Student accommodation is exempt from council tax - except when it is not

Published on 16th Nov 2016

As a general rule where a dwelling is occupied only by full-time students no liability to pay council tax arises. If only it were that simple.

The status of a building and of the occupants are both important in determining the liability to council tax. Accordingly, anyone who owns, lets or manages student accommodation must make sure they understand the true status of the building and the tenants and who is liable to pay council tax – or they could be in for an unwelcome bill.

Exemption claims are being actively investigated

The government plans to stop reimbursing local government for council tax lost through exemptions (Autumn statement 2015).  As a result and encouraged by a reminder from central government about the data collection powers they have for this purpose, more councils are investigating exemption claims much more thoroughly.

The halls of residence exemption…

Council tax is not payable in relation to prescribed list of ‘exempt’ buildings. The list includes halls of residence (but subject to qualification conditions which require it to be owned or managed by an institution or for an institution has nomination rights) and dwellings occupied solely by students. Importantly, council tax exemptions are judged on a daily basis.

If a building qualifies as a hall of residence under the council tax tests, the actual occupants and periods of occupation can be ignored.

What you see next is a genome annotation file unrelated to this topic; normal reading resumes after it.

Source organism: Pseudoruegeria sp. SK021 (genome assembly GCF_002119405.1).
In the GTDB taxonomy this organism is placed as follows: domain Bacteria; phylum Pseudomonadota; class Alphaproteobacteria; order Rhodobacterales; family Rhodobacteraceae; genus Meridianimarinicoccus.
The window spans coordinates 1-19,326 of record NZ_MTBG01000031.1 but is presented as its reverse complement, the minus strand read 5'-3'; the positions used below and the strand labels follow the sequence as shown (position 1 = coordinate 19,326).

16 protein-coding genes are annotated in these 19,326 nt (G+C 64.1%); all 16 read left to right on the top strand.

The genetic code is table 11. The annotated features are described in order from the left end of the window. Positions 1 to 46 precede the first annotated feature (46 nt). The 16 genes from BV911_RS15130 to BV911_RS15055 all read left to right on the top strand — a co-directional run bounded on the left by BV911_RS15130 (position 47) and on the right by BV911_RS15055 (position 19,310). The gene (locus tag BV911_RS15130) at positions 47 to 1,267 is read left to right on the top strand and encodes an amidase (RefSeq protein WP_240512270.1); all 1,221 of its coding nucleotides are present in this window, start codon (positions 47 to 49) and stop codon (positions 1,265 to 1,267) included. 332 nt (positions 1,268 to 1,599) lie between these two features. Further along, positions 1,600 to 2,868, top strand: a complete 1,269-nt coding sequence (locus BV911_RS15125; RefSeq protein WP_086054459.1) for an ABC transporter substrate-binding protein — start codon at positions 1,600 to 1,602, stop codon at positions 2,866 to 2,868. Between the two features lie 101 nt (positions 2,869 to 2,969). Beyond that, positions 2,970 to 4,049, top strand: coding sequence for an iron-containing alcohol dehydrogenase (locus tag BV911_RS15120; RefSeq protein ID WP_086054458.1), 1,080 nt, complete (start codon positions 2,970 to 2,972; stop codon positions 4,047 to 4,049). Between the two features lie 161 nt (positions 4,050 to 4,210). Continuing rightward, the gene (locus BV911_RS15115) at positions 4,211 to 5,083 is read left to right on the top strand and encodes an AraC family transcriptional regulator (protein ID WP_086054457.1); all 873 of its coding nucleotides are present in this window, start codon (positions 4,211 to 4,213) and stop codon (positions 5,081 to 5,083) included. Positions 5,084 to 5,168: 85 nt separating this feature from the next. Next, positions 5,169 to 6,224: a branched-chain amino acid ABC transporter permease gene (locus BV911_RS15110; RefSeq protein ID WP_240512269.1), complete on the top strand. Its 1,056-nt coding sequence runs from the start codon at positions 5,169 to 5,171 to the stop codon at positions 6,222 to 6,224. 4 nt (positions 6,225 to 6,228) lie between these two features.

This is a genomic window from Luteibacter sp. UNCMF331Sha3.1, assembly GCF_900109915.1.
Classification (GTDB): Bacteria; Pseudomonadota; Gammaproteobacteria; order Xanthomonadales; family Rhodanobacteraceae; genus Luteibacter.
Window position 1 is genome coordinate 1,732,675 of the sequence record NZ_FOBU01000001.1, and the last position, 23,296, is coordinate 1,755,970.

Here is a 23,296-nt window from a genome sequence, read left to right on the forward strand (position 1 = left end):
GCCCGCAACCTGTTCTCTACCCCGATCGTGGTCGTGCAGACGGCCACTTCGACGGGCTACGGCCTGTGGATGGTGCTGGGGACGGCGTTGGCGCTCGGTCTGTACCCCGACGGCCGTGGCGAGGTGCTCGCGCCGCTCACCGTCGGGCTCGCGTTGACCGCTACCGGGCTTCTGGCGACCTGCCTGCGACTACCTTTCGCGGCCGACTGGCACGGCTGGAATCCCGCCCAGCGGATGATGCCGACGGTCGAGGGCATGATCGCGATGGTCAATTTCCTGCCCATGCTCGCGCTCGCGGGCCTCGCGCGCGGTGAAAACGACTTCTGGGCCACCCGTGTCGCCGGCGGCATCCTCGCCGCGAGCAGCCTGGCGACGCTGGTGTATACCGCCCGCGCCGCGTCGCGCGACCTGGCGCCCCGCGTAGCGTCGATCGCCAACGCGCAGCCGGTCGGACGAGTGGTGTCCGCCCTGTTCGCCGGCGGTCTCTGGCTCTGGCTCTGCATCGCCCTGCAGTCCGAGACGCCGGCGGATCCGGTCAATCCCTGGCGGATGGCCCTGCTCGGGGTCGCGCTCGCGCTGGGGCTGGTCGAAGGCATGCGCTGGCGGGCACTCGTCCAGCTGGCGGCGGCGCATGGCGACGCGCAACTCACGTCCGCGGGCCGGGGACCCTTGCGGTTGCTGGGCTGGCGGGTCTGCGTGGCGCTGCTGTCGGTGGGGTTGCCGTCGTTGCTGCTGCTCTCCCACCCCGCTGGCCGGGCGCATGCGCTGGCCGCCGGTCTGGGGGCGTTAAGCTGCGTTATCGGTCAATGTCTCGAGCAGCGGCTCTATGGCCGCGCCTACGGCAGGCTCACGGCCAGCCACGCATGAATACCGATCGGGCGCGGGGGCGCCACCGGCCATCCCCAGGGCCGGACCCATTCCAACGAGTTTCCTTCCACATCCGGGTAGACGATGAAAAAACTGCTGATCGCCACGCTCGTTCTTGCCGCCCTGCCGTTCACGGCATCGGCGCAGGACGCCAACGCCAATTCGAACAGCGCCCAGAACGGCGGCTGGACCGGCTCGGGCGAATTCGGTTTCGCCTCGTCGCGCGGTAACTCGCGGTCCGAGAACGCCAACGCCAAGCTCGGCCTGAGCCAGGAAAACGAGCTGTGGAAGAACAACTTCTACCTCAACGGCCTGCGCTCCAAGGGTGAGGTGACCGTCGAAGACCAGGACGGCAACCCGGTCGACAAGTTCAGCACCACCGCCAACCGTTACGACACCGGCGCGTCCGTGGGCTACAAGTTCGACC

….and its limits

However, if the building does not qualify as a hall, it will only be exempt on the days where it is occupied by qualifying students. This can sometimes give rise to non-exempt periods during summer vacation periods.

Some councils are investigating past council tax bills and challenging the past claimed exemption status. If status as a hall of residence is changed, this places a burden on the provider to maintain details relating to occupation and gives councils scope to argue that council tax might be due for at least some of the year.

Who pays?

If council tax is due, you then have to determine who has to pay it. A resident will normally be liable ahead of an owner save for a list of prescribed cases where the liability is only with the owner. This includes houses in multiple occupation (HMO). Student cluster flats may amount to HMOs. Even in circumstances where a resident would be liable, the liability will revert back to the owner during unoccupied periods in any event.

Recommended action for landlords and property managers

  • Check how your student accommodation buildings are treated for council tax purposes.
  • If you are relying on an exemption based on a hall of residence, review the accommodation’s status and ensure current arrangements fulfil the relevant conditions, so that any challenge on status can be defended.
  • Where the council tax position is based on student occupation:
    • ensure processes are in place to identify when any periods arise where the exemption will not apply, and
    • if there are any such periods, consider how, commercially, you recover such costs.
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* This article is current as of the date of its publication and does not necessarily reflect the present state of the law or relevant regulation.

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